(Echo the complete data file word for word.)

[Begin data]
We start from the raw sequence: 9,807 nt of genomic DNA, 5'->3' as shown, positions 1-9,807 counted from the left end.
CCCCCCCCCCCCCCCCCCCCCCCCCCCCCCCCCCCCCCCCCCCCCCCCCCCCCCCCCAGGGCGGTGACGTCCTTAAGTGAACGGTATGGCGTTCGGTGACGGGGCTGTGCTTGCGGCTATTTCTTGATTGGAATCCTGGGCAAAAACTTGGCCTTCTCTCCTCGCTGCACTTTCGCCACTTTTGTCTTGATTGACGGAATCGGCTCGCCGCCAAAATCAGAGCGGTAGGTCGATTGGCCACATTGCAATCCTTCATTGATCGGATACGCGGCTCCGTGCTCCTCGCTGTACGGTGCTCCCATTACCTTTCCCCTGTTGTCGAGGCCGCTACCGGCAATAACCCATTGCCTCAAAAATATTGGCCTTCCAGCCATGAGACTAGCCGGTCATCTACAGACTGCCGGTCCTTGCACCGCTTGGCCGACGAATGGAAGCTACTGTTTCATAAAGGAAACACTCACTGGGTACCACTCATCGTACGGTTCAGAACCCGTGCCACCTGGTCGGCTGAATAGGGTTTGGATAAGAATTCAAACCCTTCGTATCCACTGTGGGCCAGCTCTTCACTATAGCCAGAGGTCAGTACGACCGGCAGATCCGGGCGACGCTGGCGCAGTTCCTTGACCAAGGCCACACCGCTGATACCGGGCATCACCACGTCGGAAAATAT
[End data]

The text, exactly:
We start from the raw sequence: 9,807 nt of genomic DNA, 5'->3' as shown, positions 1-9,807 counted from the left end.
CCCCCCCCCCCCCCCCCCCCCCCCCCCCCCCCCCCCCCCCCCCCCCCCCCCCCCCCCAGGGCGGTGACGTCCTTAAGTGAACGGTATGGCGTTCGGTGACGGGGCTGTGCTTGCGGCTATTTCTTGATTGGAATCCTGGGCAAAAACTTGGCCTTCTCTCCTCGCTGCACTTTCGCCACTTTTGTCTTGATTGACGGAATCGGCTCGCCGCCAAAATCAGAGCGGTAGGTCGATTGGCCACATTGCAATCCTTCATTGATCGGATACGCGGCTCCGTGCTCCTCGCTGTACGGTGCTCCCATTACCTTTCCCCTGTTGTCGAGGCCGCTACCGGCAATAACCCATTGCCTCAAAAATATTGGCCTTCCAGCCATGAGACTAGCCGGTCATCTACAGACTGCCGGTCCTTGCACCGCTTGGCCGACGAATGGAAGCTACTGTTTCATAAAGGAAACACTCACTGGGTACCACTCATCGTACGGTTCAGAACCCGTGCCACCTGGTCGGCTGAATAGGGTTTGGATAAGAATTCAAACCCTTCGTATCCACTGTGGGCCAGCTCTTCACTATAGCCAGAGGTCAGTACGACCGGCAGATCCGGGCGACGCTGGCGCAGTTCCTTGACCAAGGCCACACCGCTGATACCGGGCATCACCACGTCGGAAAATAT